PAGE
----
To illustrate the degree of rivalry between Olinda and Recife, there is the example of the procession of the ashes: in Olinda, every year on Ash Wednesday, the Third Order of StFrancis held the procession of Ashes; in Recife there was also a monastery of St Francis, and members of that Order wanted to have the same processionthe same day but their request was always denied. The people of Olinda argued that the distance from Recife to Olinda,the bishop’s see, was too far; Recife responded to that and proved otherwise. On another occasion, Recife’spriests proposed a deal: one year the procession of asheswould leave fromOlinda,and on Thursday from Recife; in the following year would be the other way round, alternating each year. Request denied. The ‘Cabido’ (all the canons of a cathedral) even“threatened excommunication to anyone who would help the city of Recife in their objective, as well as anyone who watched the procession”. Despite this attitude, Recife continued to have the procession every year, and in the meantime, Lisbon approved Recife’srequest.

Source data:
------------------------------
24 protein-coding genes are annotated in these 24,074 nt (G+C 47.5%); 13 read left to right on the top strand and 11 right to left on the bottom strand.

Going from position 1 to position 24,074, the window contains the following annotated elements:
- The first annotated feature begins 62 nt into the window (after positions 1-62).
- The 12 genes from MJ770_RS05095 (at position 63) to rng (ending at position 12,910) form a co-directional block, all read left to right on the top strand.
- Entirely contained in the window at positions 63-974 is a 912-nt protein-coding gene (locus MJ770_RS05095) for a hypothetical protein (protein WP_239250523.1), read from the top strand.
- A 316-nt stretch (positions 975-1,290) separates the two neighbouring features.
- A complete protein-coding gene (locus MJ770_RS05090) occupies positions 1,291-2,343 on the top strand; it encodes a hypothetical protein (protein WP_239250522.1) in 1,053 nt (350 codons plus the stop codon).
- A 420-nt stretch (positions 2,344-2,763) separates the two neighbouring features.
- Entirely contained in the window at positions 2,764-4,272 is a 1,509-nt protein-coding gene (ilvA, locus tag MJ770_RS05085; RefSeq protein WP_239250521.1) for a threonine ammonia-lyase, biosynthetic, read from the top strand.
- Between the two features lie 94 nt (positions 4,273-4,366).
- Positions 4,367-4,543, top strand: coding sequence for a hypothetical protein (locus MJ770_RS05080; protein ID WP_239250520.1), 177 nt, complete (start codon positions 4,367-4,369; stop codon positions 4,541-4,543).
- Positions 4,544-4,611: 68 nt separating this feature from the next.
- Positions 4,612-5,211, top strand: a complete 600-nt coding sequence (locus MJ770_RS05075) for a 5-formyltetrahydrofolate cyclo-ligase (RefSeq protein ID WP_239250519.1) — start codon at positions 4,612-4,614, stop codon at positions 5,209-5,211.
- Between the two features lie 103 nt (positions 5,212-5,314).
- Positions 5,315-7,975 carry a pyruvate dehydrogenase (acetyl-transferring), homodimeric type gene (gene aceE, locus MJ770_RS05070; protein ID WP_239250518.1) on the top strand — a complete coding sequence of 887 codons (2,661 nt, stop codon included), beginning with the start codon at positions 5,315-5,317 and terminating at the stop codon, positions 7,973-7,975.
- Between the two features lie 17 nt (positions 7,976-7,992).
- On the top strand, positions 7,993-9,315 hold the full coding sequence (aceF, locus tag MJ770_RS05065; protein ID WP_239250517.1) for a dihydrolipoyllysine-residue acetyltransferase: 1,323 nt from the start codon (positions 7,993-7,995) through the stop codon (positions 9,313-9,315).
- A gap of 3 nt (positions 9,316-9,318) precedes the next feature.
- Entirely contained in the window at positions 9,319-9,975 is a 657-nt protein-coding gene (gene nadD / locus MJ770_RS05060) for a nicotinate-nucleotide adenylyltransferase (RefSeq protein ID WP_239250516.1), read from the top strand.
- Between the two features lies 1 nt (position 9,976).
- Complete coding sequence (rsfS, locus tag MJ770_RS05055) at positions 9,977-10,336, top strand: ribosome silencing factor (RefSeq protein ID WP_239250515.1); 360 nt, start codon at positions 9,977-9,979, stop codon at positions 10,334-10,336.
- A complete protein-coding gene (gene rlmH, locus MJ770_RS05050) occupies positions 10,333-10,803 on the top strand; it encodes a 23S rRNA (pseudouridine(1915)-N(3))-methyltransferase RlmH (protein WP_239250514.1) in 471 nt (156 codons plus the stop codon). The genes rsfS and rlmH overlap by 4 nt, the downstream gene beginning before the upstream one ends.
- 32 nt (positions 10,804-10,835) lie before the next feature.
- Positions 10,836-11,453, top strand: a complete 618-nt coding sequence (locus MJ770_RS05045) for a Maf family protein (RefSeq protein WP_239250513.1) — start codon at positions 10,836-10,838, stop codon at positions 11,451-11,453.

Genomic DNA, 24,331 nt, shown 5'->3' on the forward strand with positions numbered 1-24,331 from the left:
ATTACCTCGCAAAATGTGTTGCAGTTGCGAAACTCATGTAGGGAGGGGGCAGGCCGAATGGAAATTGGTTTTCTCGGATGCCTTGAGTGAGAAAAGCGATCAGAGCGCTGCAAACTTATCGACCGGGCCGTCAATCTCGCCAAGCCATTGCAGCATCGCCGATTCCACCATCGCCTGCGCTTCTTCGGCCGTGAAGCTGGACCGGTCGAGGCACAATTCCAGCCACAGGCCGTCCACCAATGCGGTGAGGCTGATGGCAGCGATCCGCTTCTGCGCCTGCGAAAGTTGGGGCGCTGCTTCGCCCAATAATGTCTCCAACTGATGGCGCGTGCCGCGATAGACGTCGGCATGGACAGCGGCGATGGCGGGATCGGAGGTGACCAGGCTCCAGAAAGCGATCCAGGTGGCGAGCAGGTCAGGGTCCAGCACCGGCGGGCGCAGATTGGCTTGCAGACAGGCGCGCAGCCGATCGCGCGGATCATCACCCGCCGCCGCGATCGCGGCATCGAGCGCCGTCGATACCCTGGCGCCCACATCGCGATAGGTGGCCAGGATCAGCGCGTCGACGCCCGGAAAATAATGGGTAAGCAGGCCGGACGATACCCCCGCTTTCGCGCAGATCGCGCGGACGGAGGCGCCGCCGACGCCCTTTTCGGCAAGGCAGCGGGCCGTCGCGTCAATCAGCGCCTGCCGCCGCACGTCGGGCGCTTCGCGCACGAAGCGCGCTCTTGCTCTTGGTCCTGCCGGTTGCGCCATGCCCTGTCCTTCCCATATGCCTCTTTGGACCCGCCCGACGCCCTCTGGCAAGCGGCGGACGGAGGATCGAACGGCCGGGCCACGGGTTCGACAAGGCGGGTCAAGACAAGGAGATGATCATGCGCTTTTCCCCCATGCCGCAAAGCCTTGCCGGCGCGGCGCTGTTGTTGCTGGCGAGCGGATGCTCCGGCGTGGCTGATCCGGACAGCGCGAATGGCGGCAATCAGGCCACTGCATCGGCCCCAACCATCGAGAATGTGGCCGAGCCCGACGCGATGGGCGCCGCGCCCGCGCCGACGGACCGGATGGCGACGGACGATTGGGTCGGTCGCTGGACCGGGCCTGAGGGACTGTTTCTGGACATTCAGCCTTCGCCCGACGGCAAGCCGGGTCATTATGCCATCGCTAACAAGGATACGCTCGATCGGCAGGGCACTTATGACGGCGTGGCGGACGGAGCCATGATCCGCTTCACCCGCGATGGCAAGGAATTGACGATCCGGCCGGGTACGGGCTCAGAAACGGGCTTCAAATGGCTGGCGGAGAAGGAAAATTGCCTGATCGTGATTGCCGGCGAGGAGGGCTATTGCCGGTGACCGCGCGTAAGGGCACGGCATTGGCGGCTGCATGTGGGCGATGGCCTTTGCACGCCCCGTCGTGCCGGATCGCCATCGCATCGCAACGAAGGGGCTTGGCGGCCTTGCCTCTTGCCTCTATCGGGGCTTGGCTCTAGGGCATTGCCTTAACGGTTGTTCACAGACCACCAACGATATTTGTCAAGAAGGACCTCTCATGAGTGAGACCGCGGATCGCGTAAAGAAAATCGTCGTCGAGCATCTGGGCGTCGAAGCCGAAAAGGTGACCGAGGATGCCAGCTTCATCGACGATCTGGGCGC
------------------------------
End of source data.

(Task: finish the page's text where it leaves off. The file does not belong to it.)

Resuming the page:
The pretext for the start of the Peddlers’War was a Royal Charter of 19 November 1709, which elevated Recife to the category of town,and the placement of the new town’spillory on 15February 1710, with the approval of Governor Sebastião de Castro e Caldas.

From these events, others followed thatsealed the fate of Bernardo Vieira de Melo: in October 1710, for giving support to the Portuguese traders, raising the pillory, and the attempt to demarcate the boundaries between the two towns, Governor Sebastião de Castro e Caldas was attacked, and along with his aides and friends, fled to Salvador; Recife was then occupied by Olinda, the pillory was destroyed, and the recently-named authorities were arrested. The rebels went to Olinda where, at a meeting in the Senate Chamber, they discussed to whomthe government should be delivered,although legallyin the line of succession, it should have beenBishop ManoelÁlvares da Costa.